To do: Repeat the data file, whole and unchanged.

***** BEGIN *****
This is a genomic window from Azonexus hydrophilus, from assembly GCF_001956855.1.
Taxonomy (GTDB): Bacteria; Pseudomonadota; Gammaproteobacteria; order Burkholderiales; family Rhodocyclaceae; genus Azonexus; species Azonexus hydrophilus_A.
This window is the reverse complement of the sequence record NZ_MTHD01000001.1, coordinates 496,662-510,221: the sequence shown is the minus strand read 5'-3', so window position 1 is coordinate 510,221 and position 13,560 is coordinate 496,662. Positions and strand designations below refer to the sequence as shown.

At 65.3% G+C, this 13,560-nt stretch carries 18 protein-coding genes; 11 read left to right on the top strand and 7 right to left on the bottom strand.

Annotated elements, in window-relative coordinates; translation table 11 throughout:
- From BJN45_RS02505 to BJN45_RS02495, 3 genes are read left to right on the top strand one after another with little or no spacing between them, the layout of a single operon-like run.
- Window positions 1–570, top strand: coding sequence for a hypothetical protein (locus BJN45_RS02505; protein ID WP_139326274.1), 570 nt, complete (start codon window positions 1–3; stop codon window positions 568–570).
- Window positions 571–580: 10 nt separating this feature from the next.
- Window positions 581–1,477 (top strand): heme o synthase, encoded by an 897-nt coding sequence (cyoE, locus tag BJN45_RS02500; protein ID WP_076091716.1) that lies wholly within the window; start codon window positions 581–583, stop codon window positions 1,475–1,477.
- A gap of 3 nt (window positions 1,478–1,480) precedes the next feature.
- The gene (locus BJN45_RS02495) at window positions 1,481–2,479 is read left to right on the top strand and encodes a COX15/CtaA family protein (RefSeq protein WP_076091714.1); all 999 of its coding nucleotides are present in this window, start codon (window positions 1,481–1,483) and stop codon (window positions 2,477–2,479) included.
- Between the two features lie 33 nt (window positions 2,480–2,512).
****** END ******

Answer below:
This is a genomic window from Azonexus hydrophilus, from assembly GCF_001956855.1.
Taxonomy (GTDB): Bacteria; Pseudomonadota; Gammaproteobacteria; order Burkholderiales; family Rhodocyclaceae; genus Azonexus; species Azonexus hydrophilus_A.
This window is the reverse complement of the sequence record NZ_MTHD01000001.1, coordinates 496,662-510,221: the sequence shown is the minus strand read 5'-3', so window position 1 is coordinate 510,221 and position 13,560 is coordinate 496,662. Positions and strand designations below refer to the sequence as shown.

At 65.3% G+C, this 13,560-nt stretch carries 18 protein-coding genes; 11 read left to right on the top strand and 7 right to left on the bottom strand.

Annotated elements, in window-relative coordinates; translation table 11 throughout:
- From BJN45_RS02505 to BJN45_RS02495, 3 genes are read left to right on the top strand one after another with little or no spacing between them, the layout of a single operon-like run.
- Window positions 1–570, top strand: coding sequence for a hypothetical protein (locus BJN45_RS02505; protein ID WP_139326274.1), 570 nt, complete (start codon window positions 1–3; stop codon window positions 568–570).
- Window positions 571–580: 10 nt separating this feature from the next.
- Window positions 581–1,477 (top strand): heme o synthase, encoded by an 897-nt coding sequence (cyoE, locus tag BJN45_RS02500; protein ID WP_076091716.1) that lies wholly within the window; start codon window positions 581–583, stop codon window positions 1,475–1,477.
- A gap of 3 nt (window positions 1,478–1,480) precedes the next feature.
- The gene (locus BJN45_RS02495) at window positions 1,481–2,479 is read left to right on the top strand and encodes a COX15/CtaA family protein (RefSeq protein WP_076091714.1); all 999 of its coding nucleotides are present in this window, start codon (window positions 1,481–1,483) and stop codon (window positions 2,477–2,479) included.
- Between the two features lie 33 nt (window positions 2,480–2,512).